There will be sacrifice. It won’t be easy. Some of us will need to have our edges chiseled so that those parts of us loosen — our power, our privilege, our over-inflated egos—so that we align with the plumb line of God’s justice. But when we do, when the living stones cry you and are fully part of the temple of Christ, in the words of Sam Cooke, “a change is gonna come.”

justinJustin Thornburgh is a 2012 graduate of LSTC and is serving as pastor of Emerson Avenue Baptist Church in Indianapolis, IN – where is an active faith leader with Faith in Indiana, part of the national community organizing network Faith in Action. He is a husband and father of three. If you would like to support the ministry of Emerson Avenue Baptist Church and the myriad ways we support our neighborhood in mind, body, and spirit – click here.

That We Might Have Life: Black Healthcare Matters in the COVID-19 Pandemic – Rev. Lamont Anthony Wells

Rev. Lamont Anthony Wells, Program Director for LuMin/ Campus Ministry and National President of the African Descent Lutheran Association, shares a stirring post as the COVID-19 virus makes its mark on Holy Week services across the United States. With a word of judgment against the many systems in this country that oppress black people and people of color, as well as a word of charge to the rest of the church to address these problems head-on – he adjures the faithful of our country to vigilance and action as the spread of the epidemic exacerbates life and danger for the most vulnerable in among us.  Read, comment, and share.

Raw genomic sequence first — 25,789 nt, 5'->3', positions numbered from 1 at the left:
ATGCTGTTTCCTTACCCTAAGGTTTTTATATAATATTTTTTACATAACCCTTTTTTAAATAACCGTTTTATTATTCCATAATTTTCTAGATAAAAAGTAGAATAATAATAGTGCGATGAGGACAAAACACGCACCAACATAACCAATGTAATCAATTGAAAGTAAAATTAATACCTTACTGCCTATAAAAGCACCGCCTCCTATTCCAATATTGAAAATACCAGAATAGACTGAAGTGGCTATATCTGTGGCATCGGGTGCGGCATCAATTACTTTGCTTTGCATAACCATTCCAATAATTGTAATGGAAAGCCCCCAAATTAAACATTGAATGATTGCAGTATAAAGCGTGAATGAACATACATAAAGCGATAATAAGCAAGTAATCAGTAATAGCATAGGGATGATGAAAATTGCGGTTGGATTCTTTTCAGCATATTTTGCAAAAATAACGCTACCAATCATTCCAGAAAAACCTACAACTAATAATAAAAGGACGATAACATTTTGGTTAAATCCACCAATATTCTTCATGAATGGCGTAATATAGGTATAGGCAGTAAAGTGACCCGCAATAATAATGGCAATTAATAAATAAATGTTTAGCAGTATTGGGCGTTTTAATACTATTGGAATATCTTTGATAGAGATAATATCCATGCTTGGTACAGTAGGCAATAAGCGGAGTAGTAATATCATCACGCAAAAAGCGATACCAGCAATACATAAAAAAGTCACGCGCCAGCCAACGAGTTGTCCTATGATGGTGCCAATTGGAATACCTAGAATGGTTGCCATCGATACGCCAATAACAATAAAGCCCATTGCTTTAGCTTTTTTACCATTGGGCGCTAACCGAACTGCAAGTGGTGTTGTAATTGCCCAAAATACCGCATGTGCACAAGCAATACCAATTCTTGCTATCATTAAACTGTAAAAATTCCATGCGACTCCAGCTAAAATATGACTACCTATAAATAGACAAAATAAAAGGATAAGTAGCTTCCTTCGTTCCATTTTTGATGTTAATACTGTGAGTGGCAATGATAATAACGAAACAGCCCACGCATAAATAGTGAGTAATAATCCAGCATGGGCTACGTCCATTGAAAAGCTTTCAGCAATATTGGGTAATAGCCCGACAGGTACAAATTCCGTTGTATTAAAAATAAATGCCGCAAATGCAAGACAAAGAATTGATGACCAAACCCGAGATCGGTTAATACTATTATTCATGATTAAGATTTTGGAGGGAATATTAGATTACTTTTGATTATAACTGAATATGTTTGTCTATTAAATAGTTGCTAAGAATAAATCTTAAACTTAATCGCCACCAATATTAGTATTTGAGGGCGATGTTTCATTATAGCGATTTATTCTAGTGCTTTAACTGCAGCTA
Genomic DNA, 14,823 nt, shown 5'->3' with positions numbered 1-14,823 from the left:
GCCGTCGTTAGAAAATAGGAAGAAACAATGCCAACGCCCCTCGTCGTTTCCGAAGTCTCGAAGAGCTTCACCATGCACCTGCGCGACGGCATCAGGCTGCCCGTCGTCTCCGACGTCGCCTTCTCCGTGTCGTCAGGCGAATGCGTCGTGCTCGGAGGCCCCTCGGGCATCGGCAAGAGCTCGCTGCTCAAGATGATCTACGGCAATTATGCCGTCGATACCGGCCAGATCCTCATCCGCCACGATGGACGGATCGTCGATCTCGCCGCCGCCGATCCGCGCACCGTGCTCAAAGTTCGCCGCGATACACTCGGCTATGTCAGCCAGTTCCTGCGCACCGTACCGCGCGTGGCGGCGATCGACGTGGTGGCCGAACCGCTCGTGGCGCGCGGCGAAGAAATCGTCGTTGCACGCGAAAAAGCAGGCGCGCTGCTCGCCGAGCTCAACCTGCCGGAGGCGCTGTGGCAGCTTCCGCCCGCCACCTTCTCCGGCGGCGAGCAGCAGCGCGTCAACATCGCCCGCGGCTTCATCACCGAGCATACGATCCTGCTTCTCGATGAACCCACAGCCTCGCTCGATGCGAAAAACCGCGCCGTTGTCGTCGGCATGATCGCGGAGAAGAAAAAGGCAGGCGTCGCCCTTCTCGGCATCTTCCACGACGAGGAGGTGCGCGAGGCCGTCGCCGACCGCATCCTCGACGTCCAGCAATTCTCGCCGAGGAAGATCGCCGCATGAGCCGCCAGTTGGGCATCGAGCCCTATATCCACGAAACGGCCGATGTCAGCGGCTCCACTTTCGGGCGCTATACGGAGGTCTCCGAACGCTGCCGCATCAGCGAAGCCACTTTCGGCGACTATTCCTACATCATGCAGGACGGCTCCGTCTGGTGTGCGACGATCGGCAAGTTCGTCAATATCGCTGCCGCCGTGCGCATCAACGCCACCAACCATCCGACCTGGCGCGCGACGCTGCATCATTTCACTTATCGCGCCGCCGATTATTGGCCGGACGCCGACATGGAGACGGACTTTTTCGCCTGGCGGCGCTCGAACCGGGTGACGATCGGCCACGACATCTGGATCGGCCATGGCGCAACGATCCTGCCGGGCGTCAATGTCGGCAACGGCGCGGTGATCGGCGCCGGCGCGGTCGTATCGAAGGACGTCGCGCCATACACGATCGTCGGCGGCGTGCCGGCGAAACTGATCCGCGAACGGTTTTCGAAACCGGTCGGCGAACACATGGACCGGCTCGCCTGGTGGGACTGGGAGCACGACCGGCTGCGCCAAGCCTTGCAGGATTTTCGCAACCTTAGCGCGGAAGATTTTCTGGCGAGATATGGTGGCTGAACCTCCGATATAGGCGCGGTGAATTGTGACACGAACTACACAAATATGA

Francisco Herrera – Interim Editor, PhD student

Virus Outbreak Pence

Just as we entered Holy Week 2020, we heard some of the most grim news from U.S. Surgeon General Jerome Adams who told the American people on Palm Sunday that “this (week) is going to be our Pearl Harbor moment” as COVID-19 infections continue to rise.